Taimur Saleem Khan Jhagra, the finance minister of Khyber Pakhtunkhwa, said on Thursday that the centre had told the province not to use Rs117 billion that had been set aside for development projects in the province.
“In a letter, the federal government asked our [KP] government to sign an agreement to stop spending Rs117 billion,” the minister said in the provincial assembly while waving a piece of paper.
He said that the provincial government won’t sign that MoU.
Mr. Jhagra said he thought the International Monetary Fund didn’t know about the move by the federal government.
Minister says wanted MoU won’t be signed by the provincial government.
He asked both the treasury and the opposition to go to the house with a joint resolution against the centre for asking the province to give up such a large amount of money.
When talking about multiple cut motions, the minister said that the development projects in the province would end if the PTI government signed the MoU.
The minister didn’t say anything else about what the MoU said.
He also said that the federal government was not willing to give Rs5 billion to tribal districts.
Mr. Jhagra asked the federal government to give money for the Sehat Card and other plans to improve the former Fata.
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He asked the opposition benches to ask their central coalition government to call a meeting to talk about the National Finance Commission (NFC) Award, the AGN Qazi formula, and the 2017 census.
Mr. Jhagra talked about the achievements of the Pakistan Tehreek-i-Insaf government in the province over the last nine years. He said that in the last two years, more than 100 million people had used the Bus Rapid Transit service in Peshawar.
He said that if the government took away a subsidy for the BRT, it wouldn’t worsen the commuters’ money problems.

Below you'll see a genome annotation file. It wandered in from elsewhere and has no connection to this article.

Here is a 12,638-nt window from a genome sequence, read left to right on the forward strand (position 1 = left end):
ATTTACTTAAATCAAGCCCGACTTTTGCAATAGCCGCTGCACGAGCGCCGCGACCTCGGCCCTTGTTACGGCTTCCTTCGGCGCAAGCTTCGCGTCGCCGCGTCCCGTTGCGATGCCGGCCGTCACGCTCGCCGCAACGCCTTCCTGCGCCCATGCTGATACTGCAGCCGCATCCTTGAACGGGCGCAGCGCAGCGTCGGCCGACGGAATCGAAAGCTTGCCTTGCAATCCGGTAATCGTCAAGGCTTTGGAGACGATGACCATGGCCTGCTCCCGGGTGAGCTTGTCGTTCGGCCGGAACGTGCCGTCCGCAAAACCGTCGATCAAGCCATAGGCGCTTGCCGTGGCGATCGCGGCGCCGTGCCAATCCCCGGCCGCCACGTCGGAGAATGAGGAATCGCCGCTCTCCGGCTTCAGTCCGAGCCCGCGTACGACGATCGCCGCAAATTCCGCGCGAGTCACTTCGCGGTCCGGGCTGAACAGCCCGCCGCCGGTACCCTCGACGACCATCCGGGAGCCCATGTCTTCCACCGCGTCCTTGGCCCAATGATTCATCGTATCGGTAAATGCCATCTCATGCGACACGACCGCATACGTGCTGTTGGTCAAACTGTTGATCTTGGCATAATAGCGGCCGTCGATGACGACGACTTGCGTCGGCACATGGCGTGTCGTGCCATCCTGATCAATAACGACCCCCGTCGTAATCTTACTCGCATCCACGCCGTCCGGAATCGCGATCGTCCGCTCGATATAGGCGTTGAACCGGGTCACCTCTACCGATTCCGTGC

The minister said that another thing the PTI government had done well was to give Sehat Cards to 40 million people in the province. He said that the healthcare card system had helped about 8 million families. He said that big projects could be done with the help of the private sector. He said that the public-private partnership had been used to build the Swat Expressway and that it would also be used to finish the Peshawar-Dera Ismail Khan Motorway.
Earlier, the opposition MPAs criticised Chief Minister Mahmood Khan for not going to meetings of the National Economic Council and other constitutional forums.
Khushdil Khan, a member of the Awami National Party, said that those forums were very important, but that the provincial government was only represented by a bureaucrat.
He said that the federal government wouldn’t give money to the province if the chief minister didn’t show up at these kinds of meetings.
Ahmad Kundi, a member of the Pakistan Peoples Party, backed Khushdil Khan and said that the chief minister had moved away from the centre by not going to the NEC and other meetings. “The province will suffer if the chief executive doesn’t attend these meetings,” he said, adding that the province was already being denied its rights.
When he talked about his motion to cut, Opposition Leader Akram Khan Durrani said that the PTI government had taken out loans worth more than Rs3.87 trillion.
He said that when the Muttahida Majlis-i-Amal was in charge, the province’s debts added up to Rs87 billion.
Mr. Durrani said that the new chairman of the National Accountability Bureau would take over the office in two weeks and start looking into projects like BRT and Billion Tree Tsunami, which is one of the PTI government’s biggest projects.
He said that in the last four years, the PTI government had not been able to get the Chashma Right Bank Uplift Canal project added to the federal PSDP.
The leader of the opposition said that JUI-F leader Maulana Fazlur Rehman should get credit for adding the canal project to the PSDP, which would give the province enough food to feed itself.
He said that the KP government was responsible for 35% of the whole project.
Mr. Durrani said that the members of the opposition would not pull their motions to cut.
Earlier, the leader of the opposition criticised the chair, Deputy Speaker Mahmood Jan, for being “hostile” to people from the opposition parties and asked him to change.
He asked the chair to give the opposition members enough time to say what they thought about the next budget.
The deputy speaker said he wouldn’t take orders, so no one should try to put pressure on him.
He said that the assembly would follow the rules, and the budget should be approved by the assembly before June 30. When the chair spoke, there was a lot of noise in the room, and the opposition members started shouting slogans.
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